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Waiting to Breathe: Yuliya Gorenman's Beethoven Project
February 28, 2011 — “I guess I could be described as fearless,” laughs Yuliya Gorenman over the slightly frayed phone connection. The award-winning Odessa-born pianist is in preparation to complete her Beethoven Project, the performance of all thirty-two piano Sonatas, on March 19 in the Katzen Arts Center at American University, in Washington D.C. There is certainly an element of bravery in treading such hallowed ground, not to mention the hope of forging new interpretive paths despite generations of collective accomplishment. Though the Beethoven Project had been under way since my 2008 arrival at American University, circumstances prevented me from attending any of the other performances, but reports from students and other faculty members were overwhelmingly positive. While Gorenman is a colleague in the music program at A.U., our contact has been limited to a few hallway conversations between classes and lessons. I was aware that she had recorded the five Beethoven piano concertos and the triple concerto in concert with the Bavarian Chamber Orchestra, under the direction of Philip Greenberg; these energetic performances had been reissued on her own label, MiClaire Records, on which the first volume of a projected series of the sonatas had also recently emerged. It’s a wonderful disc (the sonatas one), rife with detail and beautifully recorded; in fact, the first sonata is one of the best I’ve heard, but “fearless” may not be the best descriptor. It turns out, however, that the sentiment was supported by no less a personage than Nicholas Slonimsky, whom Yuliya met in California when he was one hundred; “She is a pianist without fear”, stated the elder statesman of musicology, and pronouncements from such a distinguished source must be taken seriously.
“He was so perceptive. I believe that his statement captures the essence of my personality.” We are speaking well after midnight, which is Gorenman’s work time. “Oh yes, I practice full blast while my family sleeps, the wonders of conditioning.” Throughout our long conversation, and one subsequent interview a few days later, she demonstrates good humor, extraordinary intelligence, a knack for telling stories and a healthy degree of what I can only call chutzpa.
“It comes from my grandmother”, says Yuliya matter-of-factly. “She witnessed her parents being murdered in a pogrom. She carried the images to her dying day, but I never knew a woman with a greater love of life, of the simple pleasures of good company. This zest for living came out when she sang, which she would do quite often. Even as a child, I knew that there was something very special about her singing — I’d get goose bumps when I heard it. I could speak of timing, of phrasing, but they really don’t describe the power she invested in every word and the life experience you heard in every note she sang.”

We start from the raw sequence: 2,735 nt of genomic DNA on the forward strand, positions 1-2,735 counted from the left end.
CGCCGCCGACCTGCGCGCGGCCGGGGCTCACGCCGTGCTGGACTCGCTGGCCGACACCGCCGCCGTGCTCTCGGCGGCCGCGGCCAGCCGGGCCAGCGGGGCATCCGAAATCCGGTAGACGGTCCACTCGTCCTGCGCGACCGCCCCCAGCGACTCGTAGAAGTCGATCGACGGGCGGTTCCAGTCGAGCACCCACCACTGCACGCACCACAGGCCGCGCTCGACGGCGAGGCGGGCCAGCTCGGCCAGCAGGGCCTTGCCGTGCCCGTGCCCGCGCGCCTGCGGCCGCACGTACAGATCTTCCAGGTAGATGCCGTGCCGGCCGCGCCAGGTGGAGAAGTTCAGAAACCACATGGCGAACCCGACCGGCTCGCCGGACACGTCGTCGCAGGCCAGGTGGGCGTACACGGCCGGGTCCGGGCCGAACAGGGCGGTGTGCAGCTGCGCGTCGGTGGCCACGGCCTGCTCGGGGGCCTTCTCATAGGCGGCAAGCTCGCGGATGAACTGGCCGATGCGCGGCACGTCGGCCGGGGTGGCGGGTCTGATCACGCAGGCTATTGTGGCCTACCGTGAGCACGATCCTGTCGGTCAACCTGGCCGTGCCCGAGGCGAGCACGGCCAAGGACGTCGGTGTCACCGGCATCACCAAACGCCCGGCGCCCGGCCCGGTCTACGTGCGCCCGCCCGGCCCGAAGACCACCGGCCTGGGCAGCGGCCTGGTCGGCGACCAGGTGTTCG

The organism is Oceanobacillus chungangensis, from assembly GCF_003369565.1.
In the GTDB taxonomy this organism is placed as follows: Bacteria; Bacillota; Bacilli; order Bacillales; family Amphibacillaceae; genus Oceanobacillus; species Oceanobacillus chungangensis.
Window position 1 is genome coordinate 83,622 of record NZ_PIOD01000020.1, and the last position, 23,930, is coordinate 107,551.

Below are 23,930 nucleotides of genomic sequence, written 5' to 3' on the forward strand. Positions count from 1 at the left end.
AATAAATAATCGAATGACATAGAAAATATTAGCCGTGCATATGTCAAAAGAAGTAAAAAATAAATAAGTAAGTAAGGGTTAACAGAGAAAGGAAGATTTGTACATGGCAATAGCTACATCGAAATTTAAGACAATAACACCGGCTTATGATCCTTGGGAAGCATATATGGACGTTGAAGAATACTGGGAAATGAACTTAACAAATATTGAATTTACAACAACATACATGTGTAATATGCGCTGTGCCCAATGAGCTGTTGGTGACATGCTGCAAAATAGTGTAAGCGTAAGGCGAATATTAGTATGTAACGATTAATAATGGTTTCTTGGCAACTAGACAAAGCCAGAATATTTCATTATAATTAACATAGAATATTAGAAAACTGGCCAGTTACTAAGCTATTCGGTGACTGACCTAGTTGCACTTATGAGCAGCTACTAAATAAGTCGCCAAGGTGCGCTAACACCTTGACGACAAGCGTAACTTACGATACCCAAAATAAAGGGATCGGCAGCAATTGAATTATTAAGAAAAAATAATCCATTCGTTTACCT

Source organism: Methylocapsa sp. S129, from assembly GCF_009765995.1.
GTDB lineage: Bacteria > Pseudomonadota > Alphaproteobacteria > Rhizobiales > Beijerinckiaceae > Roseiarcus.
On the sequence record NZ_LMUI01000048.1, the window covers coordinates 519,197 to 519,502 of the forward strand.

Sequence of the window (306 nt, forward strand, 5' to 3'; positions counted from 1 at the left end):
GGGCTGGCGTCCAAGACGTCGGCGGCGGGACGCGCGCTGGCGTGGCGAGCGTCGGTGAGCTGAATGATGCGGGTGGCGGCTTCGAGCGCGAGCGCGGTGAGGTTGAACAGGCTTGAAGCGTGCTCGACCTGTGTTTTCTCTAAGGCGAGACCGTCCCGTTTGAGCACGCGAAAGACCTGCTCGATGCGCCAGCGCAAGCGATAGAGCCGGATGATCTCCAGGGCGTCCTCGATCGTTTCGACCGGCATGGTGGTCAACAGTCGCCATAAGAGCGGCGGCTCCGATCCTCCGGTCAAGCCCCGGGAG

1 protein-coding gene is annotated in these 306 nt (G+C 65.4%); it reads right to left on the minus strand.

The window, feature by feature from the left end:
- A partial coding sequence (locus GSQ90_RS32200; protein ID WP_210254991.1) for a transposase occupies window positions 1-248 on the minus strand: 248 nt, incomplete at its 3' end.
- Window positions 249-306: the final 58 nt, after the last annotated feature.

This joie de vivre imbues every word Yuliya speaks. It has seen her through the difficult transitions that came with leaving her homeland in 1989 to further her studies. “I had a wonderful education”, she remembers. “I guess you could say that it was a mixture of Moscow and St. Petersburg musicianship, but it was absolutely thorough in terms of theory, technique and expression. It was also absolutely necessary that I emigrate.” Her journey took her to San Francisco and to studies with the late Nathan Schwarz. Her subsequent years at the Peabody Conservatory with Leon Fleisher, her 1995 triumph at the Queen Elisabeth competition, her numerous world-wide concerts and broadcasts with everyone from Seiji Ozawa to Billy Joel — all this is well documented. What cannot be overstated is her life-long dedication to the works of Beethoven. “I wanted to play the cycle of sonatas since I was sixteen. It was part of my grand plan,” she laughs, then pauses reflectively. “You know how at that age, you’re drawing up a romanticized list of what you’ll accomplish throughout your life? The complete Beethoven Sonatas were at the top of that list.” A day-long marathon under Fleischer’s direction helped to solidify her intentions. “It was great. Basically, the twelve of us in his studio drew lots. I pulled number 4, in E-flat, the Tempest and Appassionata.” The experience molded her vision of the pieces as an autobiographical whole, furthering her resolve to perform the cycle. Yet, at the outset, the series of recitals seemed an unlikely proposition. “People would say, ‘What are you thinking? You’re going to do all this with two new babies? Lunacy — just forget it!’.”